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Marine Minister Opens Ireland’s First Sea Science Gallery In Galway

19th May 2017
Birthday boy Hugo Johnston (7) joined Marine Minister Michael Creed to open ‘Sea Science - the Wild Atlantic’ at Galway City Museum Birthday boy Hugo Johnston (7) joined Marine Minister Michael Creed to open ‘Sea Science - the Wild Atlantic’ at Galway City Museum Photo: Andrew Downes/xposure

#MarineScience - Marine Minister Michael Creed fficially opened Ireland's first sea science gallery at Galway City Museum yesterday (Thursday 18 May).

‘Sea Science - the Wild Atlantic’ is Ireland’s first marine science exhibition to have audio and visual displays accessible in both English and as Gaeilge.

The interactive exhibition spans a variety of topics including the nature of how tides operate, multi-beam mapping, deep sea exploration and marine life along the seashore, using a combination of digital interactive touch screens, hands-on-exhibits, holograms and high-definition video footage.

“I’m delighted to officially open Ireland’s first marine science gallery at Galway City Museum, an exhibition that both strengthens our maritime identity and raises awareness about our oceans,” said Minister Creed.

“For an island nation like Ireland, the sea has particular importance to our history and culture, as well as supporting a diverse marine economy. Our ocean is a valuable source of food, a gateway for shipping and means of transport, as well as supporting diverse ecosystems. For many of Ireland’s coastal communities, our ocean also offers tourism and leisure opportunities which contribute to our health and wellbeing.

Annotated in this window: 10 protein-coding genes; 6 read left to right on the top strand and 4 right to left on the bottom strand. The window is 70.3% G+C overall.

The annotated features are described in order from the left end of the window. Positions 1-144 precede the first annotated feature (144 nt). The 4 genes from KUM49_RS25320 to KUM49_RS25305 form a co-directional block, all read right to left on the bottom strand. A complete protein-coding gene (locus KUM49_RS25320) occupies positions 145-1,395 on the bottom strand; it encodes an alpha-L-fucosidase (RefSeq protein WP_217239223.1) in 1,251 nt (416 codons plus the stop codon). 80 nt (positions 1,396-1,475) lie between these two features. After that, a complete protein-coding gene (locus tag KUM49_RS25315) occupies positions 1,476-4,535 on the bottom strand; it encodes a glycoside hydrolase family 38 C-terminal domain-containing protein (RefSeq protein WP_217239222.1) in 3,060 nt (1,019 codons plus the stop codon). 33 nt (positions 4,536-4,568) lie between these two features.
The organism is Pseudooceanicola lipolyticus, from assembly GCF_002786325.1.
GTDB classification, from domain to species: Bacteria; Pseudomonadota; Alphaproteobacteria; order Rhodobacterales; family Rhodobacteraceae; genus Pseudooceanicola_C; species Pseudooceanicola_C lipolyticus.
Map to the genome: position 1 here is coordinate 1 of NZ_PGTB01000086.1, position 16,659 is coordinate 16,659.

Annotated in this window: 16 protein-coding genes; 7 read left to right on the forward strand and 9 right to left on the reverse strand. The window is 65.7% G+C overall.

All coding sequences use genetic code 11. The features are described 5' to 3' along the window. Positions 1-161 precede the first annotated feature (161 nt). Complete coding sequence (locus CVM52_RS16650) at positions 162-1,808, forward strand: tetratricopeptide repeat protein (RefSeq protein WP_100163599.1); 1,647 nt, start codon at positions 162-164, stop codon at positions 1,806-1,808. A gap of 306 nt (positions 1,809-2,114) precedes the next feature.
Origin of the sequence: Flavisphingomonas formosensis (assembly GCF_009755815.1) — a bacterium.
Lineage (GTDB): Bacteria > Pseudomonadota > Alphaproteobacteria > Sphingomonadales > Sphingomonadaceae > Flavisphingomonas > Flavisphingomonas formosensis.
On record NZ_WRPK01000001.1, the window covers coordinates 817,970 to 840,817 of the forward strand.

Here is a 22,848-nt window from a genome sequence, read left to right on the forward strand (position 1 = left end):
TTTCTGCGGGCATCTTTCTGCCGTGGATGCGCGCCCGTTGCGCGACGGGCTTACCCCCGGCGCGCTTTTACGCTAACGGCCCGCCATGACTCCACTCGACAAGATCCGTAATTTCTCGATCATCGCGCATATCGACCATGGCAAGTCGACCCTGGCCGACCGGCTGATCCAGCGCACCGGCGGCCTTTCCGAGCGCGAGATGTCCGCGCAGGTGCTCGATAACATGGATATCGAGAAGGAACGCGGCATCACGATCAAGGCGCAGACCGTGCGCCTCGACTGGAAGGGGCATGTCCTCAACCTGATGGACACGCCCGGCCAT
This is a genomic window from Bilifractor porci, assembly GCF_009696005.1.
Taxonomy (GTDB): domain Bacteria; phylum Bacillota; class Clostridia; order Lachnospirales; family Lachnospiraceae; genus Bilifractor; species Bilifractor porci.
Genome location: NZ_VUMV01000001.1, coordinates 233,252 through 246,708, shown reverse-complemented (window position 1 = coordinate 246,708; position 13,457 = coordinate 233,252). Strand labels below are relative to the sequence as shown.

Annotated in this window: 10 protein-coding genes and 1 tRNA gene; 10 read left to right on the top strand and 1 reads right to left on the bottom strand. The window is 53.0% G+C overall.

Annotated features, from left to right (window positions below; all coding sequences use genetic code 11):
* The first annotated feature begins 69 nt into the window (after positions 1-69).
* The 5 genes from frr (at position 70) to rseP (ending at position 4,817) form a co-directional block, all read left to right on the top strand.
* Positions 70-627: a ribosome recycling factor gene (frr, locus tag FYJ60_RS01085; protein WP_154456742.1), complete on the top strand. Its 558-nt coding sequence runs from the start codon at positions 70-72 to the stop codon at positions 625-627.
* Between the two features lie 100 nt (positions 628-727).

“Our ocean is indeed a vital resource, and it is imperative to cultivate an interest in our oceans from a young age.”

Dr Peter Heffernan CEO of the Marine Institute said, "Ireland has a rich maritime heritage, from a seafaring history to researching and preserving our marine environment. Our ocean is a national asset and a key aspect of Ireland’s marine plan, Harnessing Our Ocean Wealth, is to ensure our marine resource generates social, cultural and economic benefits for all our citizens.

Marine Institute chief executive Dr Peter Heffernan added: “To realise Ireland’s marine potential, it’s incredibly important to have an ocean literate society – a population that has a strong understanding of the marine environment and how it impacts our everyday lives.

“To understand the value of our oceans, citizens need to engage with the marine environment from a young age. This exhibition provides a stimulating learning environment for children to discover the mysteries and science of our oceans, and to also inspire our next generation of marine entrepreneurs, explorers and scientists.”

The opening of ‘Sea Science - the Wild Atlantic’ coincides with the launch of SeaFest 2017, Ireland’s national maritime festival, which runs from Friday 30 June to Sunday 2 July.

Volunteers are still wanted for the three-day event, as previously reported on Afloat.ie.

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